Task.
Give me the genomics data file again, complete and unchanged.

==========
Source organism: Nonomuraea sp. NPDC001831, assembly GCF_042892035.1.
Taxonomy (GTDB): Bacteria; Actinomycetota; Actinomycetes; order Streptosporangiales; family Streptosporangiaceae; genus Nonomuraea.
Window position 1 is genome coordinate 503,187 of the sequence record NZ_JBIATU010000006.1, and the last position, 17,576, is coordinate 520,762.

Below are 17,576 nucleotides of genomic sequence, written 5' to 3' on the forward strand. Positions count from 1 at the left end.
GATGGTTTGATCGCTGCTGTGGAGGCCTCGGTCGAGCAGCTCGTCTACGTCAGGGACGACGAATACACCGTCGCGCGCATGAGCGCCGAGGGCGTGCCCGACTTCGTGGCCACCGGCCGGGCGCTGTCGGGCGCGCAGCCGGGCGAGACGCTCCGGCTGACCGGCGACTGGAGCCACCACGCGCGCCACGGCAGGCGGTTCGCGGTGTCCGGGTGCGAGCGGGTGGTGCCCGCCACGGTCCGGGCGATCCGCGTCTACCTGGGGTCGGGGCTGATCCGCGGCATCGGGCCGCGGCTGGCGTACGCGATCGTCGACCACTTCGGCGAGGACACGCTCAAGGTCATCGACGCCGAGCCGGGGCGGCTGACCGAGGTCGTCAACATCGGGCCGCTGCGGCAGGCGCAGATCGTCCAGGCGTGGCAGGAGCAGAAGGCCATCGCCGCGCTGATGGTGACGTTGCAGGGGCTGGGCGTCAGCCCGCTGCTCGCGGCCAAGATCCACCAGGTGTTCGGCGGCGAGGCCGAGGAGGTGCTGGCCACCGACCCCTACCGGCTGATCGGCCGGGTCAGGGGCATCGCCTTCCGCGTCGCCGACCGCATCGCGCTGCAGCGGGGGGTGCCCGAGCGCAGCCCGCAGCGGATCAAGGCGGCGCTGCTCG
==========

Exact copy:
Source organism: Nonomuraea sp. NPDC001831, assembly GCF_042892035.1.
Taxonomy (GTDB): Bacteria; Actinomycetota; Actinomycetes; order Streptosporangiales; family Streptosporangiaceae; genus Nonomuraea.
Window position 1 is genome coordinate 503,187 of the sequence record NZ_JBIATU010000006.1, and the last position, 17,576, is coordinate 520,762.

Below are 17,576 nucleotides of genomic sequence, written 5' to 3' on the forward strand. Positions count from 1 at the left end.
GATGGTTTGATCGCTGCTGTGGAGGCCTCGGTCGAGCAGCTCGTCTACGTCAGGGACGACGAATACACCGTCGCGCGCATGAGCGCCGAGGGCGTGCCCGACTTCGTGGCCACCGGCCGGGCGCTGTCGGGCGCGCAGCCGGGCGAGACGCTCCGGCTGACCGGCGACTGGAGCCACCACGCGCGCCACGGCAGGCGGTTCGCGGTGTCCGGGTGCGAGCGGGTGGTGCCCGCCACGGTCCGGGCGATCCGCGTCTACCTGGGGTCGGGGCTGATCCGCGGCATCGGGCCGCGGCTGGCGTACGCGATCGTCGACCACTTCGGCGAGGACACGCTCAAGGTCATCGACGCCGAGCCGGGGCGGCTGACCGAGGTCGTCAACATCGGGCCGCTGCGGCAGGCGCAGATCGTCCAGGCGTGGCAGGAGCAGAAGGCCATCGCCGCGCTGATGGTGACGTTGCAGGGGCTGGGCGTCAGCCCGCTGCTCGCGGCCAAGATCCACCAGGTGTTCGGCGGCGAGGCCGAGGAGGTGCTGGCCACCGACCCCTACCGGCTGATCGGCCGGGTCAGGGGCATCGCCTTCCGCGTCGCCGACCGCATCGCGCTGCAGCGGGGGGTGCCCGAGCGCAGCCCGCAGCGGATCAAGGCGGCGCTGCTCG